|UK Release Date||7th August 2015|
|Starring||Javier Gutiérrez, Raúl Arévalo|
|Reviewed||9th August 2015|
As both were made in 2014, it’s difficult to say who is taking inspiration from whom, or whether any similarities are coincidental but Spanish director Alberto Rodríguez’s latest movie shares a good deal in common with Cary Fukunaga’s True Detective. Fortunately for all concerned the main thing it shares is that both are excellent.
Marshland opens with some breathtaking aerial shots of the Marshland of the Spanish deep south. Vibrant in colour and in places eeriely reminiscent of a cross-section of human brain, these shots reoccur throughout the movie, serving not only as a breathing space but also adding some much needed air into the humid squalor of the ground-level activities.
These beautiful landscapes offer a stark contrast to the activities of the humans inhabiting them. Set in 1980 after the fall of Franco’s regime and in the seething distrust of the fledgling democracy, we pick up with two detectives sent out into the swamp to investigate the disappearance of two local girls. Only five years have passed since Franco died and the new Spanish constitution is still taking hold. Remnants of fascism can still be seen in such common place items such as hotel decorations and people are edgy, not knowing whose side their fellow countrymen were on during the previous reign.
Juan (Javier Gutiérrez) and Pedro (Raúl Arévalo) have been flung together as partners when the latter is exiled to the countryside after an ill-advised newspaper broadside at an army General. Two mismatched cops then but with far bigger divisions than we are used to seeing in this type of police procedural thriller (something that becomes more obvious as the movie progresses). Interviewing the parents of the missing sisters, nothing is what it seems. The father is angry and dismissive of the cops, the mother terrified to say anything in her husband’s presence. Add to this some half burned pornographic negatives and the local Civil Guard’s misogynist assertion that the girls were ‘easy’ and it quickly becomes clear that this is not going to end well.
The atmosphere created by Rodríguez and cinematographer Alex Catalán is all encompassing and utterly stifling. Flies constantly hum around the edges of the screen and dank oranges and browns make every frame drip with an organic grime that you will feel clinging to your arms even in the air-conditioning of the cinema. The aerial shots offer brief respite from the horrors below but as the movie progresses only serve to further magnify the cloying distrust of a country attempting to deal with its past and characters attempting to ignore each other's.
Gutiérrez as the immaculately moustachioed, sinister Juan exudes mistrust from the outset, arrogantly stuffing his dinner down him as the Civil Guard brief the two detectives on the crime. A man broken by his past and racked with ill-health he seems destined to end badly. Arévalo (probably last seen by English speaking audiences in the substantially different circumstances of Almodova’s delightfully camp I’m So Excited!) offers an impressive contrast as the more straight laced family man Pedro, and not just because his moustache is somewhat on the ragged side. Split from his pregnant wife by his forced exile to the marshes, Arévalo manages to avoid any of the usual cliched behaviour we’d expect from the straight man. This is a man who is not averse to ‘pressing’ a suspect beyond standard police procedure.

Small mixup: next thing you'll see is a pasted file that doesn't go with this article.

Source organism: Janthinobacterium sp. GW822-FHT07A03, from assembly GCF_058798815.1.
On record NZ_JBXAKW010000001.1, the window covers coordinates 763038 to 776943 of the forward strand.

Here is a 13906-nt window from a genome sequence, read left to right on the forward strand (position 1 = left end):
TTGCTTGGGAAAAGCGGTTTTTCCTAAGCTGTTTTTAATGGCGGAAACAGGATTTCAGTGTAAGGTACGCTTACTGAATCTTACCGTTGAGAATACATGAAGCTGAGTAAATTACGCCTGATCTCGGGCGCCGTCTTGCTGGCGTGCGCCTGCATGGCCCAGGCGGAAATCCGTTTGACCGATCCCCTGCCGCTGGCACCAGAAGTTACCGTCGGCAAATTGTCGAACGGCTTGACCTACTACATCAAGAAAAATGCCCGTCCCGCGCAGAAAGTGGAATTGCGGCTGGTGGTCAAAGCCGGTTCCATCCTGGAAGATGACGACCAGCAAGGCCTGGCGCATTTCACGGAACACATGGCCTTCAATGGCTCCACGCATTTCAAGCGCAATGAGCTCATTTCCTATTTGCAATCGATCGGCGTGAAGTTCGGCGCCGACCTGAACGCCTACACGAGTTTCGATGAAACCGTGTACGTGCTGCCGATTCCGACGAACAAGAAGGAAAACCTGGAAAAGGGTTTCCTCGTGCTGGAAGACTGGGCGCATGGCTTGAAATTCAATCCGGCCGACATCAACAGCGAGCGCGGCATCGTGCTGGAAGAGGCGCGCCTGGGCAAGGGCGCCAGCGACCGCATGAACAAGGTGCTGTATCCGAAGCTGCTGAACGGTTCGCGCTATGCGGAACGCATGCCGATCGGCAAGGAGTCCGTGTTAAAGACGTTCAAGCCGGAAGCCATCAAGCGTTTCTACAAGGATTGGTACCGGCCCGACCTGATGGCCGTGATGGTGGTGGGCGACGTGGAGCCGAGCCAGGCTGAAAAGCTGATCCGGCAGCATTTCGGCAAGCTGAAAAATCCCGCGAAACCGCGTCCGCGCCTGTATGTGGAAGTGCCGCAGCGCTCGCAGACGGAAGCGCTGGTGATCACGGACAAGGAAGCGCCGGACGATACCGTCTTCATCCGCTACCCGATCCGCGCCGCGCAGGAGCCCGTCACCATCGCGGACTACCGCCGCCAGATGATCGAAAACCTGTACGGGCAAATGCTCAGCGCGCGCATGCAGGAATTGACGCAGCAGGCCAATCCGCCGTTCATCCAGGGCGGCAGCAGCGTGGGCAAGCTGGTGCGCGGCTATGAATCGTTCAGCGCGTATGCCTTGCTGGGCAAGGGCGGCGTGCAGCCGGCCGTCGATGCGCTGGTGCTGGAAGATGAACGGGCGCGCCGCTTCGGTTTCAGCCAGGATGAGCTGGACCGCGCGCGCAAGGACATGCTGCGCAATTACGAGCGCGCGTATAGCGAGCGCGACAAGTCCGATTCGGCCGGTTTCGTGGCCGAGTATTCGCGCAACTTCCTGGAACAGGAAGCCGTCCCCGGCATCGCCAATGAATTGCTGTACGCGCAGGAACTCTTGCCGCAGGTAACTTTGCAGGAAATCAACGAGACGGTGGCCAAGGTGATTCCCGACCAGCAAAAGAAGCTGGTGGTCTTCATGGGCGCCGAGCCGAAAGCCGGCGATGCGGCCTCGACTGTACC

And despite its familiar feel to anyone who has watched Fukunaga’s TV masterpiece, at no point does Marshland feel over-familiar or tired. As a plot written down, nothing here is particularly new, the movie treads any number of familiar lines with its mismatched partners, corruption at the highest level and young girls exploited by a close-knit community but there is far more going on here. The 1980’s setting offers up more than dubious fashion and dodgy cars. Rodríguez builds a palpable feeling of mistrust, not only between his two main protagonists but also within the communities they work in. Uncertainty courses through this community as the rivers do through the marshland and with it a pervading sense of unease. Against this background, the detectives work takes on a much more complicated life.
Marshland is not the quick-fire thriller that the trailer would have you believe it is and it is all the better for it. His movie is slow, methodical and absolutely drenched with sweaty unease but Rodríguez still manages to crank up the suspense when the story calls for it. With an interesting central pairing bringing whole new levels to the standard mismatched cop routine, this is a movie focussed on keeping you on just the wrong side of comfortable throughout. As the horror mounts up and the increasingly fraught partners are driven to ever more unorthodox policing methods, even what looks like being a standard cop movie payoff will wrong-foot you entirely. Nothing is quite what it seems out in the marshes….